The Queen does not know how to use an Oyster card, it’s been revealed, as Her Majesty visited the new Elizabeth line ahead of its launch next week.
During an unannounced visit to Paddington today, the Queen was presented with a pay-as-you-go Oyster card of her own by customer experience assistant Kofi Duah.
He said he was ‘thrilled’ to show the monarch how to top up her limited edition Elizabeth line card on a machine, despite the Queen choosing not to add any more credit to the card beyond the pre-loaded £5.
Mr Duah told PA: ‘I gave her an Oyster card and told her she can tap it on the yellow reader. I showed her the current balance and how to top up the Oyster.
‘She said, “Where can I use it?”
‘I said, “You can use it across our line, so from Paddington to Abbey Wood.’”
The Transport for London (TfL) employee added the Queen replied with ‘oh nice, splendid’ when he told her about how the card could be used.
Her Majesty’s surprise arrival at Paddington was her first public engagement since she attended the funeral of her husband, Prince Philip, at Westminster Abbey seven weeks ago.
Prince Charles had to step in for his mum to read the Queen’s Speech in parliament last week as the Queen pulled out due to ‘episodic mobility problems’.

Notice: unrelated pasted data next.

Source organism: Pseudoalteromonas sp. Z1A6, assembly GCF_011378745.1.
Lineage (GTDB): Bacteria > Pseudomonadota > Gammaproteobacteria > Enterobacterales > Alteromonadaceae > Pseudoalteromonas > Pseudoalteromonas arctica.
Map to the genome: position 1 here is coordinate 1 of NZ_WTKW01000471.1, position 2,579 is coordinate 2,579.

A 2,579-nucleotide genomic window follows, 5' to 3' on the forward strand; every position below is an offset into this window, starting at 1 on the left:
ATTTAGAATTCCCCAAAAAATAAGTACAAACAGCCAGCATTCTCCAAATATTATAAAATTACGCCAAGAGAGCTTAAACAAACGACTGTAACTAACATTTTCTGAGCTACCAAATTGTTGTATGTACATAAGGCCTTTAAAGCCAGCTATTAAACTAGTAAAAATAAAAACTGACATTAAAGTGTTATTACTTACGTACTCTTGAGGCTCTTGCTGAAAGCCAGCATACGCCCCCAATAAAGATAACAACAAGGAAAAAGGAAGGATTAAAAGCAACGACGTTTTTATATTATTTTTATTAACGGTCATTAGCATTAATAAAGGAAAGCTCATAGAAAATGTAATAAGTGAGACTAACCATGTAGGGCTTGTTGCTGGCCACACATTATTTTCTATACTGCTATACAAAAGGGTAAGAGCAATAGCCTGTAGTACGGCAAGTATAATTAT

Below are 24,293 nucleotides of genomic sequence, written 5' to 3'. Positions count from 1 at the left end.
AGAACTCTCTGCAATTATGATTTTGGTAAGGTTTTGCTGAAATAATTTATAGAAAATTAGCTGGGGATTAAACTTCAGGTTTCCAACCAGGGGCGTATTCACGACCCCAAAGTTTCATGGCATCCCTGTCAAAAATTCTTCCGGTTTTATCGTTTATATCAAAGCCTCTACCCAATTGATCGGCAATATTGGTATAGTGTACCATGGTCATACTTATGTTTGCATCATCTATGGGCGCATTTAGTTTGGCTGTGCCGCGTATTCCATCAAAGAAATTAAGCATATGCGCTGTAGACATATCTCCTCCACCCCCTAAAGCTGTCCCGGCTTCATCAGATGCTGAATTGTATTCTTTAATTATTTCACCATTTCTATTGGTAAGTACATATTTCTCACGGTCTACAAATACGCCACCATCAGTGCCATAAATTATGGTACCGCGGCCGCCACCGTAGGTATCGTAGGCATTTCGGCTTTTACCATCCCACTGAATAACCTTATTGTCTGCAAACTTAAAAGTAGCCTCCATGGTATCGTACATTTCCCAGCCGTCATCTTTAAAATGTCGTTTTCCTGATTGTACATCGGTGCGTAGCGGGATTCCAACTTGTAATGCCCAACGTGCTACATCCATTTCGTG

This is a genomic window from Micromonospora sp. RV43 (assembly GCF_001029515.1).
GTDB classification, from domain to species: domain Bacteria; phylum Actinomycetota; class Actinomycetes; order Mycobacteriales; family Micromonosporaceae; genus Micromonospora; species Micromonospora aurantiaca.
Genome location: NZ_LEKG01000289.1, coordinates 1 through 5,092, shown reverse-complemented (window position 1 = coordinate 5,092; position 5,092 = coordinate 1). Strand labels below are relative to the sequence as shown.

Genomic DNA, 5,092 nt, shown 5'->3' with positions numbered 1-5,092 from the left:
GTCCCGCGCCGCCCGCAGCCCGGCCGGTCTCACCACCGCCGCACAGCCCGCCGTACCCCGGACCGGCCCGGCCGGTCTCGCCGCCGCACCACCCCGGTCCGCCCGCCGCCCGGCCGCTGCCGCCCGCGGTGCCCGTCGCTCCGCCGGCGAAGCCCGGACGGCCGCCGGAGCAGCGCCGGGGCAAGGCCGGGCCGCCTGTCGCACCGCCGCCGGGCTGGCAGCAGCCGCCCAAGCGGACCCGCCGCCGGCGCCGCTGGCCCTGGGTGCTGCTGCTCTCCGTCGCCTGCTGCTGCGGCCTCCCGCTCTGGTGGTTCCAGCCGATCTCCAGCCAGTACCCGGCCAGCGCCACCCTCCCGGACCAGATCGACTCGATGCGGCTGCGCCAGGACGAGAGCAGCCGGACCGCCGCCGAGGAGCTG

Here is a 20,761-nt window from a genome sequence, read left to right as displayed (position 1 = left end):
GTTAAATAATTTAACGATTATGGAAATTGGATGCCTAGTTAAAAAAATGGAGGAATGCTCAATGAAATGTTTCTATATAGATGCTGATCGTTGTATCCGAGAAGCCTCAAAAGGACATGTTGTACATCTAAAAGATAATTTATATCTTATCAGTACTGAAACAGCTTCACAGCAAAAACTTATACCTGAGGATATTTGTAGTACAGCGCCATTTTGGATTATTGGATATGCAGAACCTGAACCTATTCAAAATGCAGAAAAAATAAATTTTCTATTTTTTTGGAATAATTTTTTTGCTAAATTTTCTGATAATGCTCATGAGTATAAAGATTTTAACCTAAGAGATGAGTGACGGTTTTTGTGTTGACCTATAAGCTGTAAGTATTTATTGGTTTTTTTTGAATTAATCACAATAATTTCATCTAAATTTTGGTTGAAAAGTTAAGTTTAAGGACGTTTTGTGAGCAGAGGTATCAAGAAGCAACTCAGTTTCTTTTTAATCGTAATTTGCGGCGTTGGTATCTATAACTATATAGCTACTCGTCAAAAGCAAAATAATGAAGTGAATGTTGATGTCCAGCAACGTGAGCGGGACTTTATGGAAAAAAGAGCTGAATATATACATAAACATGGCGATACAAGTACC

Describing today’s appearance as a ‘happy development’, a Buckingham Palace spokeswoman said: ‘Her Majesty the Queen is attending today’s event to mark the completion of the Elizabeth line.
‘Her Majesty was aware of the engagement and the organisers were informed of the possibility she may attend.’
Attending with her youngest son Edward, the Earl of Essex, the 96-year-old officially opened the new railway named in her honour ahead of its opening to passengers.
Prime Minister Boris Johnson, Mayor of London Sadiq Khan and TfL commissioner Andy Byford welcomed the royals as they met train drivers, station staff and apprentices.
The Queen’s visit comes just weeks ahead of Platinum Jubilee celebrations as Her Majesty marks 70 years on the throne.
The Crossrail project was due to be completed in December 2018 with a budget of £14.8billion, but will now launch on May 24 with an estimated total cost of £18.9billion.
Construction difficulties and issues with installing signalling systems are among the numerous issues which been cited as the cause of the delays and extra costs.
The Elizabeth line will stretch from Reading and Heathrow Airport to Essex and Abbey Wood in south-east London.
Trains will begin operating in three sections before they are expected to integrate in the autumn.
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